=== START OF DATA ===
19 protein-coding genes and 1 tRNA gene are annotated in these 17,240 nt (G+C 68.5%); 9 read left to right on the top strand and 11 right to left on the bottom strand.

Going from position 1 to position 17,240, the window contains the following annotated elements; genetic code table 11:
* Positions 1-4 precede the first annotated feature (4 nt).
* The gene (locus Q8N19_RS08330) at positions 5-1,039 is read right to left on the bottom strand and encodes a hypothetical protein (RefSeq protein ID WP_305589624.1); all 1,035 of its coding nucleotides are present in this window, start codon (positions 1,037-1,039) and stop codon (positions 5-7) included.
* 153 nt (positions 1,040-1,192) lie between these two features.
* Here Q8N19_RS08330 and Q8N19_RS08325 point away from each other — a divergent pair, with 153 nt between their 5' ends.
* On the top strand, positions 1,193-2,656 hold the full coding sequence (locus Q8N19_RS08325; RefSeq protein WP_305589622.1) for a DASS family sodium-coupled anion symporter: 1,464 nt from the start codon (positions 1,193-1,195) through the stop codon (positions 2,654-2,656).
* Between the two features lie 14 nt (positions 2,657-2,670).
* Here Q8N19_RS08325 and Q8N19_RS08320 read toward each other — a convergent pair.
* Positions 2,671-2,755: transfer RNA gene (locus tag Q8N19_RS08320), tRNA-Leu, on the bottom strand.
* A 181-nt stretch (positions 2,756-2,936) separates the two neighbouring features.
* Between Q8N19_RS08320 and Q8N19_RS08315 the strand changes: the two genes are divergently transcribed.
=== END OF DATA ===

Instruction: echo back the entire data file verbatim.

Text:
19 protein-coding genes and 1 tRNA gene are annotated in these 17,240 nt (G+C 68.5%); 9 read left to right on the top strand and 11 right to left on the bottom strand.

Going from position 1 to position 17,240, the window contains the following annotated elements; genetic code table 11:
* Positions 1-4 precede the first annotated feature (4 nt).
* The gene (locus Q8N19_RS08330) at positions 5-1,039 is read right to left on the bottom strand and encodes a hypothetical protein (RefSeq protein ID WP_305589624.1); all 1,035 of its coding nucleotides are present in this window, start codon (positions 1,037-1,039) and stop codon (positions 5-7) included.
* 153 nt (positions 1,040-1,192) lie between these two features.
* Here Q8N19_RS08330 and Q8N19_RS08325 point away from each other — a divergent pair, with 153 nt between their 5' ends.
* On the top strand, positions 1,193-2,656 hold the full coding sequence (locus Q8N19_RS08325; RefSeq protein WP_305589622.1) for a DASS family sodium-coupled anion symporter: 1,464 nt from the start codon (positions 1,193-1,195) through the stop codon (positions 2,654-2,656).
* Between the two features lie 14 nt (positions 2,657-2,670).
* Here Q8N19_RS08325 and Q8N19_RS08320 read toward each other — a convergent pair.
* Positions 2,671-2,755: transfer RNA gene (locus tag Q8N19_RS08320), tRNA-Leu, on the bottom strand.
* A 181-nt stretch (positions 2,756-2,936) separates the two neighbouring features.
* Between Q8N19_RS08320 and Q8N19_RS08315 the strand changes: the two genes are divergently transcribed.